WIT Press


Groundwater Quality And Sustainability In Granitised-fractured Aquifers, Pallisa District, Eastern Uganda

Price

Free (open access)

Paper DOI

10.2495/WRM070251

Volume

103

Pages

10

Published

2007

Size

1,089 kb

Author(s)

J. Nyende

Abstract

The sustainability of the granitised aquifer system of the Kyoga catchment has been threatened by the ever increasing population that will lead to over exploitation of the groundwater resource. Uganda’s freshwater is considered a key strategic resource which is vital for sustaining life, promoting development and maintaining the environment. The increasing pressure from domestic, industrialization and urbanization, agricultural as food security and hydropower uses due to population and industrial growth combined with environmental degradation and extreme poverty are relatively putting pressure on the quantity and quality of water resources. Groundwater quality in Uganda is originally influenced by the rainwater in some areas and the Nile, which recharge the aquifers from where boreholes are drilled and dug up wells. Boreholes data show the highest degree of mineralisation with relative enrichment of nearly all tested elements and is due to the ability of aggressive groundwater to decompose the relatively fresh minerals in the bedrock fractures. Plots of boreholes situated in these aquifers of Pallisa represent a regime where there is calcium enrichment, which is typical of lime dosing to neutralize acid waters. The plot of water contains approximately 70% Ca, 70% Mg, 80% TAlk, 10% Cl and 10% SO4. This is typical of calcium/magnesium bicarbonate waters. Higher concentrations of aluminium are observed in the regolith while low levels in the bedrock. The significantly lower level of aluminium in the bedrock aquifer provide further support for the notion of relatively limited hydraulic interaction between the two units. An urgent need for a holistic approach to water resources management is required to protect the available water resources and to satisfy the sometimesconflicting demands while ensuring sustainable water resources development. Collection and analysis of water resources related data and information is one of the priority areas for the water resources management sub-sector. Keywords: groundwater quality, sustainability, rock interaction, fracturedbedrock, wastewater, basement complex, Eastern Uganda, degree of mineralisation, sodium absorption ratio, regolith, granitised.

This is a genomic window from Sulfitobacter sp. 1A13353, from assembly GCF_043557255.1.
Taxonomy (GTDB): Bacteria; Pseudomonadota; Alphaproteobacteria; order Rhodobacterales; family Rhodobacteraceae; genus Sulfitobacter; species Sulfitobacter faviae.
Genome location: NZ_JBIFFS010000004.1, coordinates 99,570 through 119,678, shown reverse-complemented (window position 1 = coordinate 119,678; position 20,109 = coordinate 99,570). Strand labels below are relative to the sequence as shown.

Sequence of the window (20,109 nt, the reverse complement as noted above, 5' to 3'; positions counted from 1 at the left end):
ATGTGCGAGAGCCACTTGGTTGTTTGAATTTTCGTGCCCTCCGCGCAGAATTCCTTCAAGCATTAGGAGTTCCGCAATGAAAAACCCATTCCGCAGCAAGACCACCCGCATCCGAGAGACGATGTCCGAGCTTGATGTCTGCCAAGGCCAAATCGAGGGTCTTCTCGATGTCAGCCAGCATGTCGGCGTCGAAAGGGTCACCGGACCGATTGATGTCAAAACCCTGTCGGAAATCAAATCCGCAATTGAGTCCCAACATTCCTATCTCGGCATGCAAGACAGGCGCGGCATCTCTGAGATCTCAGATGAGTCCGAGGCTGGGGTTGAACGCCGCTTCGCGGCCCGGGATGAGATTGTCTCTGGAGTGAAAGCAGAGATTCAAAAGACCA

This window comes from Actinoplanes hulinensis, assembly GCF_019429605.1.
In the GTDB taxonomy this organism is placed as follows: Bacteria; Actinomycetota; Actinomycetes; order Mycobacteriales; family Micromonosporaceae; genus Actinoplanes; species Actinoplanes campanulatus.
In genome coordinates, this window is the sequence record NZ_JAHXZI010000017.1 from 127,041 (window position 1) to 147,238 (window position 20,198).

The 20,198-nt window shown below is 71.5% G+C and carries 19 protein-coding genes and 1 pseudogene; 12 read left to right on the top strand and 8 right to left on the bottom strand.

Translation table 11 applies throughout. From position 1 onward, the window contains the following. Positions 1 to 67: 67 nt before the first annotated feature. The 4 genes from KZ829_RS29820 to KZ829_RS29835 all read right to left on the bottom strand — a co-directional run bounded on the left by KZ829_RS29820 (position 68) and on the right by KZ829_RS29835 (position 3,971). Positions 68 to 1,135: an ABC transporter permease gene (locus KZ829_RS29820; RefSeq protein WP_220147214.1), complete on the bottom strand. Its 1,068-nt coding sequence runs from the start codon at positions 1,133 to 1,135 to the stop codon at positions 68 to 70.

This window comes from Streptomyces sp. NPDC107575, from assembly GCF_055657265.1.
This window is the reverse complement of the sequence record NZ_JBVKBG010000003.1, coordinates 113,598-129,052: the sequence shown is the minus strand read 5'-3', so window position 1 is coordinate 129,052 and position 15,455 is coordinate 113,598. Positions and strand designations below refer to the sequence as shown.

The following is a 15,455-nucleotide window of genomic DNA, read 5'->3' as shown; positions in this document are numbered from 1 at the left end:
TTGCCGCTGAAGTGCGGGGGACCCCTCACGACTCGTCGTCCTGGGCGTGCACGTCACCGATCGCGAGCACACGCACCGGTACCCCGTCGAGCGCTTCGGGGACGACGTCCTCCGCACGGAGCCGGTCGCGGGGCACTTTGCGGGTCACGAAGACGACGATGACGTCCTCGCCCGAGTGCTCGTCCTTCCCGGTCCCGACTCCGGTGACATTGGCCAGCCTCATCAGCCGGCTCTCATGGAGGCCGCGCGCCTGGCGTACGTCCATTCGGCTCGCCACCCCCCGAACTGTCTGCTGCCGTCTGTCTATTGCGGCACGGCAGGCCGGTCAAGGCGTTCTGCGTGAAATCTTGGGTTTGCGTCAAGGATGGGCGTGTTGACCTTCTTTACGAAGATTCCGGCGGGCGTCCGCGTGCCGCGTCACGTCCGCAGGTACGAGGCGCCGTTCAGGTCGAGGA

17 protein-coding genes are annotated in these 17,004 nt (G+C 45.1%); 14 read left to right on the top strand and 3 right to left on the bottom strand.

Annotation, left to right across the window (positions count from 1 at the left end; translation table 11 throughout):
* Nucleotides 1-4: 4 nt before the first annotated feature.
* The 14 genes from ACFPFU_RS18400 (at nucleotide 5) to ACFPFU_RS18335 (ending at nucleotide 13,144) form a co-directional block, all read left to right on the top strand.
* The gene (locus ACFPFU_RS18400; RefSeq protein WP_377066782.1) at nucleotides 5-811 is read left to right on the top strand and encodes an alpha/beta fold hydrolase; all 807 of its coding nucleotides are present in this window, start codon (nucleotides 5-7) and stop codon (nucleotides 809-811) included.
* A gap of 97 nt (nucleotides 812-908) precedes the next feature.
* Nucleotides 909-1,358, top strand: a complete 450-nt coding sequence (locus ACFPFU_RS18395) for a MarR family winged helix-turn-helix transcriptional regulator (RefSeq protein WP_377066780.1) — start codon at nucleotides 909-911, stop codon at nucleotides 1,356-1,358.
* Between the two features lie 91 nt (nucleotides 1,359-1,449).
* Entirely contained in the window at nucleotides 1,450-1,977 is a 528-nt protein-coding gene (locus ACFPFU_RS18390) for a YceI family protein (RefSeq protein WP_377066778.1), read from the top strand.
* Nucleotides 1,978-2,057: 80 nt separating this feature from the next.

Keywords

groundwater quality, sustainability, rock interaction, fracturedbedrock, wastewater, basement complex, Eastern Uganda, degree of mineralisation, sodium absorption ratio, regolith, granitised.